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Poland International Organizations
http://www.photius.com/countries/poland/government/poland_government_international_organi~1054.html
Sources: The Library of Congress Country Studies; CIA World Factbook
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    Poland was a founding member of the United Nations (UN) and takes an active role in numerous UN agencies, including the United Nations Educational, Scientific, and Cultural Organization; the World Health Organization; the United Nations Children's Emergency Fund; the Food and Agriculture Organization; the United Nations Industrial Development Organization; and the United Nations Conference on Trade and Development. In the postcommunist era, Warsaw has consistently supported Western-led UN initiatives such as Operation Desert Storm and the condemnation of Serbian policies toward other republics of the former Yugoslavia. In 1992 Poland belonged to roughly 1,500 international governmental and private organizations.

    After the change of government in mid-1989, Poland assigned the highest priority to obtaining full membership status in NATO and the EC as soon as possible. The West supported the concept of Poland's integration into Europe; however, only associate status in the EC and NATO had been achieved as of mid-1992. Meanwhile, in 1990 Warsaw had gained associate status in the Council of Europe, an organization including all West European nations and devoted to promoting democracy and the economic health of its members. The council granted Poland full membership after the free parliamentary elections in the autumn of 1991. In November 1991, the EC approved ten-year associate status for Poland, Hungary, and the Czech and Slovak Federative Republic (see Southern Neighbors and the Visegrád Triangle, this ch.). The agreement provided certain trade concessions and generally was viewed as a first step toward eventual full membership. Long and spirited debate preceded the Sejm's ratification of membership in mid-1992. Political factions voiced various objections to the terms of the agreement. One minister expressed reservations about the excessive length of the ten-year adjustment period for Poland to reach the general economic development level of EC members. Nationalist elements, including the KPN considered the agreement a threat to Polish sovereignty (see Political Parties , this ch.).

    Poland also had serious disagreements with the IMF, which suspended credits in 1991 because Warsaw had failed to control its budget deficit. In March 1992, however, the IMF expressed general support for the Polish economic program. By terms of a subsequent agreement with the IMF, Poland came back into compliance with IMF deficit guidelines in exchange for access to US$1.5 billion in IMF loans.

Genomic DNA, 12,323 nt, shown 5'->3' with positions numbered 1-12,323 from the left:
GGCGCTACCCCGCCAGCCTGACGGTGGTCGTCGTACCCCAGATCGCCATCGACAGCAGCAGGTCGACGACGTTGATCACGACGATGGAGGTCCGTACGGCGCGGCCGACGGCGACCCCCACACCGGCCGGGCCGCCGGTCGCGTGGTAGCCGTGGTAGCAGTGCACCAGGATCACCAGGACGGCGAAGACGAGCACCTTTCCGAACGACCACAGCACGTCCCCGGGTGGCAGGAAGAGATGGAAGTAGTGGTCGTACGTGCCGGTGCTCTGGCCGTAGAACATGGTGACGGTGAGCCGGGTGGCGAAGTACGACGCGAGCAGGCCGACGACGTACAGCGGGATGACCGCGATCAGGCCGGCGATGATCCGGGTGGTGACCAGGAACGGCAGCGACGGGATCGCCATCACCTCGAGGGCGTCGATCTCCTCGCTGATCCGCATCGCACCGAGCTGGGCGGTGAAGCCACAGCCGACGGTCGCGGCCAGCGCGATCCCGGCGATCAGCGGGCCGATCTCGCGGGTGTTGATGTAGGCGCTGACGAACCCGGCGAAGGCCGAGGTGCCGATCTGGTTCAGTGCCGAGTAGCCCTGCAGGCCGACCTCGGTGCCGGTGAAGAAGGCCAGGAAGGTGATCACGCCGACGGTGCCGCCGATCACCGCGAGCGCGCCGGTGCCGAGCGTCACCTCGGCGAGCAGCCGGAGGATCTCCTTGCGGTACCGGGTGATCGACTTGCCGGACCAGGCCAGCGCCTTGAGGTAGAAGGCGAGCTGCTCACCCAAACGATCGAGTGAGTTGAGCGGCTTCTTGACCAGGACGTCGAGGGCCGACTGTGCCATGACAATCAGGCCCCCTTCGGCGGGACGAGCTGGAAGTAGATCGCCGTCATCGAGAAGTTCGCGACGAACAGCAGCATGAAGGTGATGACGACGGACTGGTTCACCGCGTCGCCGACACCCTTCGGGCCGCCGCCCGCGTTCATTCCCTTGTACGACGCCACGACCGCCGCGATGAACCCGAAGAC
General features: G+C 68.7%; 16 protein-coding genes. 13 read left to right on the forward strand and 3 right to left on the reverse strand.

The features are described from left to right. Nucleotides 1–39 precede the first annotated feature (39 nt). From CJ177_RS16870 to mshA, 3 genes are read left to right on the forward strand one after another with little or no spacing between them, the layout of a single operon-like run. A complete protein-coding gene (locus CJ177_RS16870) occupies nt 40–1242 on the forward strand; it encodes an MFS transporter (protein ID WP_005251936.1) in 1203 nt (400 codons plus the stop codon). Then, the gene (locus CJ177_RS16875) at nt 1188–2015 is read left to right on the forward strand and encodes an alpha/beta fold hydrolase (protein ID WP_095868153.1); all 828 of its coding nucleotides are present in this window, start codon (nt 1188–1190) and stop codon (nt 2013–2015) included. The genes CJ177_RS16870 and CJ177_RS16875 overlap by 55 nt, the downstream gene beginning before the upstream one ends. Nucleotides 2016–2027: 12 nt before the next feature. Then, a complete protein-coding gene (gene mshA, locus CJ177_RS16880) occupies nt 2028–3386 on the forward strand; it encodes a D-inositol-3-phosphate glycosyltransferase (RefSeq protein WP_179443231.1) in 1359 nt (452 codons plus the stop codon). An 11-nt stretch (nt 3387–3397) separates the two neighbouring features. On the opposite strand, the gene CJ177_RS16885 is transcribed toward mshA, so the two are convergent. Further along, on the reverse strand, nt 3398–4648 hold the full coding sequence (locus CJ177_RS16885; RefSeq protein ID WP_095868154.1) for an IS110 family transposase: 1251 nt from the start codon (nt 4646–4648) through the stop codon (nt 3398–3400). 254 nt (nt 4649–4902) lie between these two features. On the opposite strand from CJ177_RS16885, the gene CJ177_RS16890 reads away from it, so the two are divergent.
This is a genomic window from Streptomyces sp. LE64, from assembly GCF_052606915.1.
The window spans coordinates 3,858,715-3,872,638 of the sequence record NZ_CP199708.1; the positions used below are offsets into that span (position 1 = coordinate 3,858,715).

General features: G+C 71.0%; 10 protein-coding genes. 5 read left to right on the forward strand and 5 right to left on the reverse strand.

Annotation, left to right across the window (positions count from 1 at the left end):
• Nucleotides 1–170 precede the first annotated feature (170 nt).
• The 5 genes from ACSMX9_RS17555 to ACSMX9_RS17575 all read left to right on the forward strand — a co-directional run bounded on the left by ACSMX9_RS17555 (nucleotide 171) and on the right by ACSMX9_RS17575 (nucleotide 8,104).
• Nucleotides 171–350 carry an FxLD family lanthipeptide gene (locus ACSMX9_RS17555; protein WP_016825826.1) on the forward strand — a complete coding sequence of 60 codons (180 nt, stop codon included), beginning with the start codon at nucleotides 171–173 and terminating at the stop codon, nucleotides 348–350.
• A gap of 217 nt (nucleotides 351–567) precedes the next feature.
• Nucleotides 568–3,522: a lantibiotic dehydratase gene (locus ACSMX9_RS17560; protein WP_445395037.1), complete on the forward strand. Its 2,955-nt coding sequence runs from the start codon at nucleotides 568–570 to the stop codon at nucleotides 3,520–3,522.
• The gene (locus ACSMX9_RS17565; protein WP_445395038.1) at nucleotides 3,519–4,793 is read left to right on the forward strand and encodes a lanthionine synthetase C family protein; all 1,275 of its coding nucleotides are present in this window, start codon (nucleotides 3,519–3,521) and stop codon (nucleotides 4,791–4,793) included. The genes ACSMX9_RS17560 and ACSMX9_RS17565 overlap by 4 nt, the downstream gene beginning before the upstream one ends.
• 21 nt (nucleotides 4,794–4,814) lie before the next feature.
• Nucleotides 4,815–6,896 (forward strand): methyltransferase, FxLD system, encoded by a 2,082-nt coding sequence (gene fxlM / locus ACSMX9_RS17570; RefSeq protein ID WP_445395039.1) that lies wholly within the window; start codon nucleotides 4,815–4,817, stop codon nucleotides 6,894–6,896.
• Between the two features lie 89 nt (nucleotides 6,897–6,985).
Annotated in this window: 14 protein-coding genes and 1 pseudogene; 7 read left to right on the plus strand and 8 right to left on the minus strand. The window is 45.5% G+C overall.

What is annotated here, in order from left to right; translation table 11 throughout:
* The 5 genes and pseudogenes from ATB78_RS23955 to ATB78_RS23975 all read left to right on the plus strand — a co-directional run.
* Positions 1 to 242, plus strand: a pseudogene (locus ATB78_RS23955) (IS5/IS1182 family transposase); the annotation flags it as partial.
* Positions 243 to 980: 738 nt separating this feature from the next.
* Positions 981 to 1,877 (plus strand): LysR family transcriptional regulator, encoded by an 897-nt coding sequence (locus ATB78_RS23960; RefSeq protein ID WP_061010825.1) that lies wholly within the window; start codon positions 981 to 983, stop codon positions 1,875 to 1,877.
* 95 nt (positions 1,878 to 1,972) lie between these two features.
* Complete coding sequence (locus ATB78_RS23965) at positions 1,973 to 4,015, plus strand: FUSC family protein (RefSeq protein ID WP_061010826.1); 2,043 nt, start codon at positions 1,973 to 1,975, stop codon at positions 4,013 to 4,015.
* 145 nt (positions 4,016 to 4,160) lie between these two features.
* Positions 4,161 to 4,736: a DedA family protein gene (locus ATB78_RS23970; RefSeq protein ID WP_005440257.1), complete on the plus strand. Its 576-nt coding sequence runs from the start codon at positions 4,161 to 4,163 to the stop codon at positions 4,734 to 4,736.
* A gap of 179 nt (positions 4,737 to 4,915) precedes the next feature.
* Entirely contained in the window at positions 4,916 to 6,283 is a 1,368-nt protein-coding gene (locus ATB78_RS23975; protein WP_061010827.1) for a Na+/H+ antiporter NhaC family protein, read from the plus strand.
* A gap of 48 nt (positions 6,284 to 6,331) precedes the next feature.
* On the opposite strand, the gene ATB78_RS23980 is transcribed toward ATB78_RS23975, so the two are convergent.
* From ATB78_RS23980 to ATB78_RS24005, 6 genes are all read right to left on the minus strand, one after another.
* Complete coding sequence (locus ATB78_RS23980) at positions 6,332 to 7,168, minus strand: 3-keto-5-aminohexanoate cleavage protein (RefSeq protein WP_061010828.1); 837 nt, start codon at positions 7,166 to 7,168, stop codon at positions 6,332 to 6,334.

Like its partners in the Visegrád Triangle, Poland remained frustrated in 1992 because the West was responding slowly to its attempts to obtain full membership in European international organizations. Nevertheless, Poland continued its full support of NATO and the European security role of the CSCE and left little doubt in mid-1992 of its long-term strategic goal, "to rejoin Europe."

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    Because of the ongoing transformation of Poland's system of governance, current political analyses and reports are an important source of information. The most useful of these are the RFE/RL Research Report and the Foreign Broadcast Information Service's Daily Report: East Europe. Arthur R. Rachwald's excellent summaries of Polish matters in the Yearbook on International Communist Affairs chronicle political events from the imposition of martial law in 1981 through the elections of 1991. Informator Polska '91, available only in Polish, is the best source on government structure at all levels after 1989. The communist government system of the 1980s is summarized in Communist Regimes in Eastern Europe by Richard Staar. Jane Leftwich Curry's Poland's Journalists: Professionalism and Politics is among useful sources on censorship and the print media. Among many discussions of Poland's foreign policy, those meriting special attention are "Poland and the Soviet Union" by Roger E. Kanet and Brian V. Souders; The Bloc That Failed: Soviet East European Relations in Transition by Charles Gati; "From Visegrád to Kraków: Cooperation, Competition, and Coexistence in Central Europe" by Rudolf L. Tokes, and "Polish-Lithuanian Relations: Past, Present, and Future" by Stephen R. Burant. (For further information and complete citations, see Bibliography.)

    Data as of October 1992


    NOTE: The information regarding Poland on this page is re-published from The Library of Congress Country Studies and the CIA World Factbook. No claims are made regarding the accuracy of Poland International Organizations information contained here. All suggestions for corrections of any errors about Poland International Organizations should be addressed to the Library of Congress and the CIA.

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Revised 10-Nov-04
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